In other news, you can still buy buggy whips, dial-style telephones, and vinyl records, too.
Nostalgia and straight-up Luddite-like behavior are enough to keep almost anything going at some level -- no matter how low its actual utility as compared to more recent replacement tech may be.
It does generally make more sense to view new technology as adding to existing technology, rather than replacing it. After all, the invention of books didn't replace talking, and the invention of the telephone didn't make person-to-person speech obsolete.
One of the things I liked to point out back in the 1990s, when we still had tech bookstores, was that when you walked into one, the first bookcase you'd see had all the current best sellers, and if you opened them to the first pages, you'd inevitably find a URL where you could download them, usually for free. Many people would be puzzled by this. If you can download the book and display it on your screen, why would you pay so much money for a book. But the real techies generally weren't puzzled; they understood why they (or their employer ;-) would pay money for the hard copy.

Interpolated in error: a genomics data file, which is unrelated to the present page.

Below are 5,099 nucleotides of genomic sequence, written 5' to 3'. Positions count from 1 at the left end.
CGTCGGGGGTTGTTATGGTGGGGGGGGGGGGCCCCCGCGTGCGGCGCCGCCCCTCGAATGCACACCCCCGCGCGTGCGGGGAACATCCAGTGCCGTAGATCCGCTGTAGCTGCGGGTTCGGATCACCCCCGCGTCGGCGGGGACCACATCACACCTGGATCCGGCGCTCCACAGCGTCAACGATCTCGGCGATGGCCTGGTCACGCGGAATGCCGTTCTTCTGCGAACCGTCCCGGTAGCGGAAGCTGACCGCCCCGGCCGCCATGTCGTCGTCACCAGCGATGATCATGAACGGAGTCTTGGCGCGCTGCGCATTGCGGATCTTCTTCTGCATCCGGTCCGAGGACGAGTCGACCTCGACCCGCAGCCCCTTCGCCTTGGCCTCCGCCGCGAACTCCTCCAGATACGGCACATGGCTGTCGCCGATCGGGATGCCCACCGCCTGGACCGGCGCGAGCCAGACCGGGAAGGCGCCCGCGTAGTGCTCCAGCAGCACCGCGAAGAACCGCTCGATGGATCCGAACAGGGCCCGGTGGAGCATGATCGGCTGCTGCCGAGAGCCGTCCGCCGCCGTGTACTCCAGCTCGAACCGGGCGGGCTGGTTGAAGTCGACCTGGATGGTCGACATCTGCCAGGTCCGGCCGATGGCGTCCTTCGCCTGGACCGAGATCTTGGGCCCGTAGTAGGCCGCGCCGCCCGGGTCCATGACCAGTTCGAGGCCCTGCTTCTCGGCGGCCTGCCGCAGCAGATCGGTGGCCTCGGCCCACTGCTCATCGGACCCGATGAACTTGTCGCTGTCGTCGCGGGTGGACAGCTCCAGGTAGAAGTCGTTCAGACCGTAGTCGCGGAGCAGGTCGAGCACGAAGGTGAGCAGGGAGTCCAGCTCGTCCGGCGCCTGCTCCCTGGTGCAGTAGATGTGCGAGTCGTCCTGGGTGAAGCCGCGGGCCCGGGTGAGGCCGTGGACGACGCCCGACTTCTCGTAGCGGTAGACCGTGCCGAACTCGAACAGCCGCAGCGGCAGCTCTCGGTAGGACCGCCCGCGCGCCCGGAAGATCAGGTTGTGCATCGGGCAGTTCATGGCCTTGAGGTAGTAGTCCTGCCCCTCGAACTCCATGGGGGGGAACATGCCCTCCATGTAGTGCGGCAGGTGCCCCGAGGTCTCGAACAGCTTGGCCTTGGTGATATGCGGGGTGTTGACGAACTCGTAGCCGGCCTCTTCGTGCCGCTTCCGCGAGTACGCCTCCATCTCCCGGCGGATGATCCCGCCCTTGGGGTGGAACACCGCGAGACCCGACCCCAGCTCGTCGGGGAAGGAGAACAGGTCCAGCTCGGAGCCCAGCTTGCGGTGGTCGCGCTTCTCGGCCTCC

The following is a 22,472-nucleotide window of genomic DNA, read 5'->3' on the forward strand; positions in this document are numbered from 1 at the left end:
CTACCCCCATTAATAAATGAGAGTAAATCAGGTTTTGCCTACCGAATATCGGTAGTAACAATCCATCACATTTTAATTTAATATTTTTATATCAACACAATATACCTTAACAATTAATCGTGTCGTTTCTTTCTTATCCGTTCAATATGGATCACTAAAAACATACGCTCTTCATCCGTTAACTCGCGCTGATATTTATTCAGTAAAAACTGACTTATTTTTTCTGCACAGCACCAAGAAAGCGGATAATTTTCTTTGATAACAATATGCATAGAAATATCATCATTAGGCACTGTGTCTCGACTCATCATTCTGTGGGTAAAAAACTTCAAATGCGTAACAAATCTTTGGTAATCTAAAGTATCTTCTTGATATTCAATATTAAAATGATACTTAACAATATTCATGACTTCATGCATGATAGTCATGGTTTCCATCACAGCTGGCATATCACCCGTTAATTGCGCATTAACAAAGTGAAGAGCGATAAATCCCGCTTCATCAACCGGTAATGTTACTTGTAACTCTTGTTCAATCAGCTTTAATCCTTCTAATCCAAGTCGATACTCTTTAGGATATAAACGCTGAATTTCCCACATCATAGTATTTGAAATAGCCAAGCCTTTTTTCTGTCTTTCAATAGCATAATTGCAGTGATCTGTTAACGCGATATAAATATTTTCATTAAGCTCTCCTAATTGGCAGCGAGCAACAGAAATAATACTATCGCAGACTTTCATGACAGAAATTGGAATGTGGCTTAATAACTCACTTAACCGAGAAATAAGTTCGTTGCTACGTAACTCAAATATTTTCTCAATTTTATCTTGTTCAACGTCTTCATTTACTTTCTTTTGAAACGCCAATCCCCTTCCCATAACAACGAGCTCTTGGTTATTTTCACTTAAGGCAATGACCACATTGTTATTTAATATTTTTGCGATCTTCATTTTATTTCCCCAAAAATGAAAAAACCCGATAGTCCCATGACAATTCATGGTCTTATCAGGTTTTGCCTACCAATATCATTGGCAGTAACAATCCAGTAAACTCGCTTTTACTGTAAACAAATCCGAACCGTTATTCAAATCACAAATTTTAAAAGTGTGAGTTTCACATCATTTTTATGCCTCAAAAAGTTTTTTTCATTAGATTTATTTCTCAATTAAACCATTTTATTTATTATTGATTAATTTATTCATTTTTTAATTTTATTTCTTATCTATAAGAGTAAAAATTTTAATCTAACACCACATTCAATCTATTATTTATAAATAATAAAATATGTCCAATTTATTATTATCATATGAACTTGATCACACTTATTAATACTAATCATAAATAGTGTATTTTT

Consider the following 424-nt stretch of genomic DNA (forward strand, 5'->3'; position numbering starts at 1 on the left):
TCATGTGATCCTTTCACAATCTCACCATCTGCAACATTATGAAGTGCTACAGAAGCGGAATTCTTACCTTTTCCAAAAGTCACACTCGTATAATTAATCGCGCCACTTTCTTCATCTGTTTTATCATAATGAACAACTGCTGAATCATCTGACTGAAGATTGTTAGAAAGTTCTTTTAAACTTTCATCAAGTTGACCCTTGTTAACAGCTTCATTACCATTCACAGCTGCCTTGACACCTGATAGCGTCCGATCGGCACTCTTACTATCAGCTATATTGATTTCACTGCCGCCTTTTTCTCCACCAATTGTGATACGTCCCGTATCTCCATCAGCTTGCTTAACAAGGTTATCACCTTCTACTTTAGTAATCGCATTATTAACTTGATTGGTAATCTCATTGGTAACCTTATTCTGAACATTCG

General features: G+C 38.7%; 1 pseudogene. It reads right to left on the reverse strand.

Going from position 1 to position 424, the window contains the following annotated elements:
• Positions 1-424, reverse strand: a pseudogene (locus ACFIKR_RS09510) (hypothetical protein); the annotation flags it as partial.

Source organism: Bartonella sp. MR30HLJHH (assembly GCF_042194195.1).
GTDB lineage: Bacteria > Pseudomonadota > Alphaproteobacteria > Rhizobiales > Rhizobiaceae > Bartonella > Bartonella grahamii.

Of course, amazon has now killed off most of those bookstores. But the hard-copy books are still being produced and bought, and it's still no mystery to those of us who use them. (And we do usually also have the electronic versions in our computers; don't tell anyone ... ;-)
I also periodically run across comments that music on vinyl records is still produced and selling fairly well. This also makes sense if you give up the idea that new technology replaces the old, and ask yourself what the tradeoffs might be between the various ways of doing things.
Another fun example: I've read a few analyses of the apparent fact that the population of "working" horses has been slowly growing for some decades now. Try to figure out why this might be, before you google it. As with paper books and vinyl records, it turns out there are situations where horses are cheaper or faster or better in some other important way than the available mechanical replacements. True, it's a small "market", and they'll never regain the niche taken over by tractors, but people are figuring out that they're actually a good "solution" in a number of situations.
(I've also had fun pointing out that the web has widely adopted the concept of a "scroll" text format, which used to be the epitome of totally obsolete technology. ;-)